TUTORIALS 3416

Visual Impact of Video Parameters in Video Systems: Part 1—Differential Gain and Differential Phase


Abstract: The ultimate measure of quality in video systems is largely determined by visually looking at the resulting picture. But it is also very beneficial to have objective measurements for judging quality. Of all the electrical measurements for video, differential gain (dG) and differential phase (dP) are often the best for determining the quality of the system. This article will help the reader understand the relationship between the dG/dP measured values and their impact on the video picture's quality.

Introduction

To maintain good video performance in systems that process composite video signals (CVBS), two important parameters stand out above the others: differential gain and differential phase, usually abbreviated as dG and dP. This CVBS signal combines the chrominance (color) information and the luminance signal (brightness) to form a common composite video signal. This composite form of a video signal is the standard used to modulate the RF signal distributed as normal broadcast TV, and is important for reducing the required transmission bandwidth. In addition, CVBS allows a simple one-wire connection for baseband video.

Differential Gain and Differential Phase

Differential gain is the percentage of color saturation variation when the luminance changes. Differential phase is the variation of the hue (phase of the color) when the luminance changes. In an ideal system, the color should not change its saturation or hue when brightness changes. Thus the values for dG and dP are ideally zero. In practical systems, however, the dG and dP values are not zero, with the smaller number the better. The dG measurement unit is percentage (%), and the dP measurement unit is degrees.

Typical studio-quality video dG/dP values range from 0.001%/0.001° to 0.2%/0.2° respectively. For consumer-quality video, these figures typically range from 0.5%/0.5° up to 5%/5° for dG/dP respectively. Studio-quality values are significantly lower than the corresponding consumer values because the typical studio-broadcast signal will be subjected to many different, successive video-processing steps, with each step contributing its own error. The design goal is, therefore, that the cumulative error not limit the overall broadcast system performance.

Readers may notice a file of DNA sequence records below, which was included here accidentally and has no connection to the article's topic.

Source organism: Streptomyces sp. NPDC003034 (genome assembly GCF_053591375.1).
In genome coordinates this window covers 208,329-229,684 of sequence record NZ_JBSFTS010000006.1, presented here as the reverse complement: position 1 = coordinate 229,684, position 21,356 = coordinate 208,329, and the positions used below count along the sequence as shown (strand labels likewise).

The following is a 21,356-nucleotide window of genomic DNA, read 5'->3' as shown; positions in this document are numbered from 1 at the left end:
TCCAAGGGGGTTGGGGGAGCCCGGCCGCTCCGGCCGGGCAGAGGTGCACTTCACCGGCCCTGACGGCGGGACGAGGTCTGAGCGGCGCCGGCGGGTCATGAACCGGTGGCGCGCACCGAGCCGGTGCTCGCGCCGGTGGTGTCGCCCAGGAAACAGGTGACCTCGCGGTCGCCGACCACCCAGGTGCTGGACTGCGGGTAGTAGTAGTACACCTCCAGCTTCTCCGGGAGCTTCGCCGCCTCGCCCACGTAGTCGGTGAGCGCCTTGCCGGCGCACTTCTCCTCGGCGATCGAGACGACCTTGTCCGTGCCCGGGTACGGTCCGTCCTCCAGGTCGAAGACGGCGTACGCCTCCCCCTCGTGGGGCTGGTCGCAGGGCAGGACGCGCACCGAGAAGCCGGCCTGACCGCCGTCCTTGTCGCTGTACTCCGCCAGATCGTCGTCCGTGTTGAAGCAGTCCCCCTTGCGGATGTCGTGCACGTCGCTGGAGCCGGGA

Figure 1. Test signal for typical differential gain and differential phase.
Figure 1. Test signal for typical differential gain and differential phase.

Differential gain and differential phase are usually measured using the modulated 5-step staircase signal shown in Figure 1. Differential Gain is defined as the ratio of Vpp1 to Vpp2 multiplied by 100%. Differential Phase is defined as the difference in the peak-to-peak phase variation of these color steps compared to the color burst phase.

With today's modern video test equipment, such as the Tektronix VM700, these parameters can be measured with a press of a button. However, visualizing the effect of these parameters is vitally important. A presentation of such effects follows.

Visual Effect of Video System with a Large dG

The picture in Figure 2 simulates a red colored, 5-step staircase signal. As the luminance level changes from dark to bright, it is desirable that the color saturation remains constant with the change in brightness. Stated more simply, one wants the amount of color to stay constant with brightness changes. This is illustrated in the upper portion of Figure 2. You can see the bright red color in the last column on the right where brightness is at its highest level. If, however, color saturation changes when the luminance is at its highest level, then incorrect color saturation results. This is evident in the "washed-out" red of the last column in the lower portion of the figure.

Figure 2. Visual effect of differential gain.
Figure 2. Visual effect of differential gain.

Visual Effect of Video System with a Large dP

As with differential gain, it is also desirable for the phase to remain constant as the luminance level changes from dark to bright. This is shown in the top portion of Figure 3. Remember that a change in phase causes a change in hue. If the hue (phase) changes when the luminance is at its highest level, then an incorrect color results. Here the 'red' in the lower half, last column appears to be an orange color instead of the desired red.

Figure 3. Visual effect of differential phase.
Figure 3. Visual effect of differential phase.

Conclusion

The above examples use 20% differential gain error and 19° differential phase error to dramatically illustrate the visual effect of these errors on displayed pictures. For most video systems the errors will typically be less than these values. However, it is vital to understand that even small errors will degrade the quality of the picture. This is especially apparent in normal video material. Therefore, it is very important for the video systems designer to pay close attention to the dG and dP parameters and ensure that they are kept as low as possible. Video pictures look vivid and enjoyable when all intended colors are reproduced correctly.


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